No, not everybody else. Before the National Government’s bold, exciting new job-creating economic policies forced it to close, the railway-carriage factory near my house was always busy. And I mean always. Didn’t matter what time of night you walked past it, you’d hear motors humming and sparks spitting, and there’d be lights in the windows. Factory workers work nights and weekends if they’re told to. Stockbrokers, despite the quadruple profit they’d get by trading all 168 hours of the week instead of just 40, don’t.

There are several possible explanations for this discrepancy. The one any economist will think of first is that factory work pays much better than stockbroking, with better bonuses and holidays, to encourage people to work nights and weekends. Or perhaps factory work attracts a demographic of people who love darkness and cold and closed shops during their free time, and sunlight and traffic noise when they’re trying to sleep. Or just possibly, and I really think this hypothesis might deserve some consideration, it’s that stockbrokers have more power than factory workers to determine their pay and conditions.

Now if some people have more power to influence the labour market than others, it necessarily follows that the less powerful people will end up getting less benefits than the more powerful people. If that’s the case, then the economic objection to raising the minimum wage is false. There is some slack in the rope. Employers could pay more than they do and still employ just as many people. They don’t because they don’t want to. The workers put up with it or lose their jobs.

In such a case the government would be well-advised to iron out the distortion, because not paying people enough is bad for the economy. Henry Ford (no friend to anything smelling of unions or socialism) paid his employees well and gave them the whole weekend off because he understood that they were also his customers. People who haven’t got much money can’t buy your stuff. Pretty basic principle, I’d have thought. Unlike the free-market apologetics above, I have yet to hear about it in an economics lecture.

The trouble with this is of course the free-rider problem. In an economy with lots of employers, each one can bet that nearly all their customers are other people’s employees, and pay their own ones less than anybody else. The first employer to do this will get big savings in labour costs and minimal loss of revenue. As more and more pile on, the whole system will go down the drain. But no matter how bad it gets, it will always be cheaper for any one person to pay just that little bit less. Rational self-interest won’t save us here.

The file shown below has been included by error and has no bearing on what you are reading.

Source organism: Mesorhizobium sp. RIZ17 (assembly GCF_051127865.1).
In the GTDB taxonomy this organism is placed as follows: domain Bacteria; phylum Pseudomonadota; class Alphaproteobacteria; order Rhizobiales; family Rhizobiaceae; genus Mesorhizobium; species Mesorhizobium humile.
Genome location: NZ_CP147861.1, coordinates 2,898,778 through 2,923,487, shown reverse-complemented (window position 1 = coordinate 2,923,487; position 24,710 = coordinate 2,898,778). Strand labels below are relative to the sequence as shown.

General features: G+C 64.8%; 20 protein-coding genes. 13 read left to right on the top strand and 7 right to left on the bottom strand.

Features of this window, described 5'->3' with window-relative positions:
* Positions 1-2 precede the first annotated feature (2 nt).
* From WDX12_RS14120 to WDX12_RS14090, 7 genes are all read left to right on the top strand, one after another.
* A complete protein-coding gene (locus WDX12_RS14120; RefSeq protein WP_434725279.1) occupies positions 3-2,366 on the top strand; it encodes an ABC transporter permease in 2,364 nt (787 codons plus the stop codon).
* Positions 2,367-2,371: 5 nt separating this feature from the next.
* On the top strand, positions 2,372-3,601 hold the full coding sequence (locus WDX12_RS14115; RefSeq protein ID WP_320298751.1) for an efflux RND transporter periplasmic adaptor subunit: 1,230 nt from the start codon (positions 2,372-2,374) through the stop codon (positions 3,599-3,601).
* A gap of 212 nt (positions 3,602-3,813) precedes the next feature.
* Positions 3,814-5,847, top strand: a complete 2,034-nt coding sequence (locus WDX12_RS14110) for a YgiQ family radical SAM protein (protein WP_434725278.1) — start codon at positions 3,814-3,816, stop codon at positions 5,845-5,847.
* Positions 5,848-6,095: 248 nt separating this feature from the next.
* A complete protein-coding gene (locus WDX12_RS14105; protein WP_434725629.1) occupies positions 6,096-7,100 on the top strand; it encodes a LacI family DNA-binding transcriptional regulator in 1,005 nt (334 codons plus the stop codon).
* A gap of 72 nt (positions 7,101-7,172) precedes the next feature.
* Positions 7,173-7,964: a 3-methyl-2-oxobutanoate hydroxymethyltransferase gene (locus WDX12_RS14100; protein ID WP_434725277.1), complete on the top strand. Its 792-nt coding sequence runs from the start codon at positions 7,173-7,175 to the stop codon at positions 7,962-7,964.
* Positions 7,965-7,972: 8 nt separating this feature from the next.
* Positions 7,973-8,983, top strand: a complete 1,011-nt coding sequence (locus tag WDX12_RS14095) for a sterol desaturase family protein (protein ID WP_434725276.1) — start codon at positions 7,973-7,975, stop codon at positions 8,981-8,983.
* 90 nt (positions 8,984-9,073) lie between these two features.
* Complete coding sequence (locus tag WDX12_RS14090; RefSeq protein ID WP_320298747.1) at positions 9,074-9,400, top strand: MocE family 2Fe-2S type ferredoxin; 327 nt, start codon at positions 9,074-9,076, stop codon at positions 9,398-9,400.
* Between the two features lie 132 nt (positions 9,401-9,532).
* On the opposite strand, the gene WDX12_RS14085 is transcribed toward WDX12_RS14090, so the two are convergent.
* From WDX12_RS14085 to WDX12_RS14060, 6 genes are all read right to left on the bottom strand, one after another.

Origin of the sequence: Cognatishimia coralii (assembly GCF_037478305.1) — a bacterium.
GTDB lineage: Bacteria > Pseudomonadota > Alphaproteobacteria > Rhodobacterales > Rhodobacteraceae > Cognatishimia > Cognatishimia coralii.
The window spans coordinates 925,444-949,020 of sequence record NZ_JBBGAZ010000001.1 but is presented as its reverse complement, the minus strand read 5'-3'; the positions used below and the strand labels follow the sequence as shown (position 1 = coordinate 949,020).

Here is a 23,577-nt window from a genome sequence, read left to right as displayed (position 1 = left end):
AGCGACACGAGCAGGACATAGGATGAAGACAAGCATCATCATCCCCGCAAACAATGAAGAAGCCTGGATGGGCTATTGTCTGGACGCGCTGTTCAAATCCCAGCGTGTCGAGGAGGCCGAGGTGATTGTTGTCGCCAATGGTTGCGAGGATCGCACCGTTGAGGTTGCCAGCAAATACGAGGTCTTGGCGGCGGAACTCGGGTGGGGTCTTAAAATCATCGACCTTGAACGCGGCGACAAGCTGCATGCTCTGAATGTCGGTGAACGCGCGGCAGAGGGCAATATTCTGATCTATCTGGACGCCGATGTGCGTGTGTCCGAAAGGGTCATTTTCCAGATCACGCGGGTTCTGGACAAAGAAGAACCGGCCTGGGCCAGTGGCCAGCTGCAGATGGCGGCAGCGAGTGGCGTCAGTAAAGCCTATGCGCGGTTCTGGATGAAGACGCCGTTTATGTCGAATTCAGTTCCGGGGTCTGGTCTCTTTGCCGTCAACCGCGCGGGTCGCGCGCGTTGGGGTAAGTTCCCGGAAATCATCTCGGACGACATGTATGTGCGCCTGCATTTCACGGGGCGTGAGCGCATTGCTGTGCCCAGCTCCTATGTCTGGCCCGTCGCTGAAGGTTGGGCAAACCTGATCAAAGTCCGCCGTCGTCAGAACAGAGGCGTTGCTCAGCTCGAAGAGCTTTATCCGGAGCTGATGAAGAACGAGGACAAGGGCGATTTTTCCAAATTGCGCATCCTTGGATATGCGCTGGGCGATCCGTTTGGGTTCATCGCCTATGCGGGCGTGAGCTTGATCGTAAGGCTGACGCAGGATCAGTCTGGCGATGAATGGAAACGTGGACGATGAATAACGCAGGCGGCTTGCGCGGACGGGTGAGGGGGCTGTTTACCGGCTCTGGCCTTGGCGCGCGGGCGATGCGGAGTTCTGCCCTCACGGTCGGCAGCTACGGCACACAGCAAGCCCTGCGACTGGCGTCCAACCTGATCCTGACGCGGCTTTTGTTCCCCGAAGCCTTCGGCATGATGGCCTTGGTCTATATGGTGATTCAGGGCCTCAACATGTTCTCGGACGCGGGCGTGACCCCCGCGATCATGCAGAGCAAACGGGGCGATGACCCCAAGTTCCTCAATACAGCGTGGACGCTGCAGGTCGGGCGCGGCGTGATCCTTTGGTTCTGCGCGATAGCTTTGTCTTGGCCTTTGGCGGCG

Government intervention might – if we had a government that could be bothered to stand up to the employers. National obviously can’t, but there’s an election coming up in September. Just putting that out there.

Sunday, 19 February 2017

The question of punching Nazis

This blog tends to straggle a fortnight or so behind the news, but people haven’t stopped talking about this yet:

You know, if there were two propositions I’d always have thought were established beyond doubt, it’s that the world is round and that the Nazis were bad. But in the last year there have arisen fad movements questioning both. I imagine, though I admit I don’t have any data here, that there’s quite a large membership overlap between the two movements. I don’t intend to defend either proposition here. My question instead is whether it’s morally defensible to do what that guy in the GIF is doing, i.e., punching Richard Spencer in the face.

This is an interesting test case for the ethics around free speech; it’s so extreme, in two different ways. On the one hand, the usual defences for limiting speech do not apply. Spencer in that clip is not being argued with angrily, blocked from an internet forum, disinvited from a speaking engagement, or having a newspaper refuse to publish his letters – he’s getting punched in the face while trying to speak to a camera. We can’t say that he’s merely being “shown the door” or that the attacker is exercising his right to free speech. This was a violent act, an act of physical force. On that basis many people have condemned it, including Jerry Coyne:

If the Left is to keep the moral high ground, we simply can’t go around physically attacking those whose views we don’t like. In fact it’s ironic, because when progressives do this, they’re implicitly denying someone a real safe space: a space to be free to express your opinions and remain physically safe. “Safety” refers to freedom from physical attack or illegal harassment, not to freedom from hearing views you don’t like.
As a conscientious objector, I’ve always adhered to the nonviolent philosophies of Martin Luther King and Mahatma Gandhi, for if you start violence, you lose credibility.

But Coyne is misrepresenting the situation when he lumps Spencer under “those whose views we don’t like”. Elsewhere he has disputed the characterization of Spencer as a “Nazi”, since Spencer is not a formal member of a National Socialist party. Given that Spencer is on record as questioning whether Jews are people and proposing that Africans be exterminated, I’d call that hair-splitting. Coyne is Jewish; if he wants to forgive a man who denies his humanity, that’s his prerogative. But I think other Jewish and African people might want a say in the matter as well.